How many inch mercury in 1 decibar?
The answer is 2.9529980164712.
We assume you are converting between and decibar.
You can view more details on each measurement unit:
inch mercury or decibar
The SI derived unit for pressure is the pascal.
1 pascal is equal to 0.00029529980164712 inch mercury, or 0.0001 decibar.
Note that rounding errors may occur, so always check the results.
Use this page to learn how to convert between inches mercury and decibars.
Type in your own numbers in the form to convert the units!
1 inch mercury to decibar = 0.33864 decibar
5 inch mercury to decibar = 1.69319 decibar
10 inch mercury to decibar = 3.38639 decibar
20 inch mercury to decibar = 6.77278 decibar
30 inch mercury to decibar = 10.15917 decibar
40 inch mercury to decibar = 13.54556 decibar
50 inch mercury to decibar = 16.93195 decibar
75 inch mercury to decibar = 25.39792 decibar
100 inch mercury to decibar = 33.86389 decibar
You can do the reverse unit conversion from decibar to inch mercury, or enter any two units below:
inch mercury to foot mercury
inch mercury to newton/square meter
inch mercury to microbar
inch mercury to petabar
inch mercury to megapascal
inch mercury to exabar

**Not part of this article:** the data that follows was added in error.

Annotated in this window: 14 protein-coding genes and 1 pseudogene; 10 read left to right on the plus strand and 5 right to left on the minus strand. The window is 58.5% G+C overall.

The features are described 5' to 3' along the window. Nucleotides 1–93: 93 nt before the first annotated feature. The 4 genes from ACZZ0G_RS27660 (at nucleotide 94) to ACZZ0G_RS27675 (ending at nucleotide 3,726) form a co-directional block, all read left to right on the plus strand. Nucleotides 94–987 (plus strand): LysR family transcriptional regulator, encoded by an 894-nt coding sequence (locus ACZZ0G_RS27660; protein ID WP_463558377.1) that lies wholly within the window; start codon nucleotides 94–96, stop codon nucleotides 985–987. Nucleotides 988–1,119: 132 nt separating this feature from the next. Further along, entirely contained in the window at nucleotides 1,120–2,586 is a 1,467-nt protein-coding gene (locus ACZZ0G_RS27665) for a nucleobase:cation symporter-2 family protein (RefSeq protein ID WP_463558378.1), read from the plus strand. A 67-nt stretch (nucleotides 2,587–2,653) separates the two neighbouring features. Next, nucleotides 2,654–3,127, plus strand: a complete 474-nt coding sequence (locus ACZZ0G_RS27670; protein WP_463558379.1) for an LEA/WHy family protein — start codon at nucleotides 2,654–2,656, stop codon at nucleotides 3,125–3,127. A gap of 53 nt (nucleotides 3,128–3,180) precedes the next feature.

inch mercury to kilopond/square centimeter
inch mercury to kilonewton/square meter
inch mercury to meganewton/square meter
inch mercury to attopascal
Inches of mercury or inHg is a non-SI unit for pressure. It is still widely used for barometric pressure in weather reports and aviation in the United States, but is considered somewhat outdated elsewhere.
It is defined as the pressure exerted by a column of mercury of 1 inch in height at 32 °F (0 °C) at the standard acceleration of gravity.
1 inHg = 3,386.389 pascals at 0 °C.
Aircraft operating at higher altitudes (above 18,000 feet) set their barometric altimeters to a standard pressure of 29.92 inHg or 1,013.2 hPa (1 hPa = 1 mbar) regardless of the actual sea level pressure, with inches of mercury used in the U.S. and Canada. The resulting altimeter readings are known as flight levels.
Piston engine aircraft with constant-speed propellers also use inHg to measure manifold pressure, which is indicative of engine power produced.
The SI prefix "deci" represents a factor of 10-1, or in exponential notation, 1E-1.
So 1 decibar = 10-1 bars.
The definition of a bar is as follows:
The bar is a measurement unit of pressure, equal to 1,000,000 dynes per square centimetre (baryes), or 100,000 newtons per square metre (pascals). The word bar is of Greek origin, báros meaning weight. Its official symbol is "bar"; the earlier "b" is now deprecated, but still often seen especially as "mb" rather than the proper "mbar" for millibars.
ConvertUnits.com provides an online conversion calculator for all types of measurement units. You can find metric conversion tables for SI units, as well as English units, currency, and other data. Type in unit symbols, abbreviations, or full names for units of length, area, mass, pressure, and other types. Examples include mm, inch, 100 kg, US fluid ounce, 6'3", 10 stone 4, cubic cm, metres squared, grams, moles, feet per second, and many more!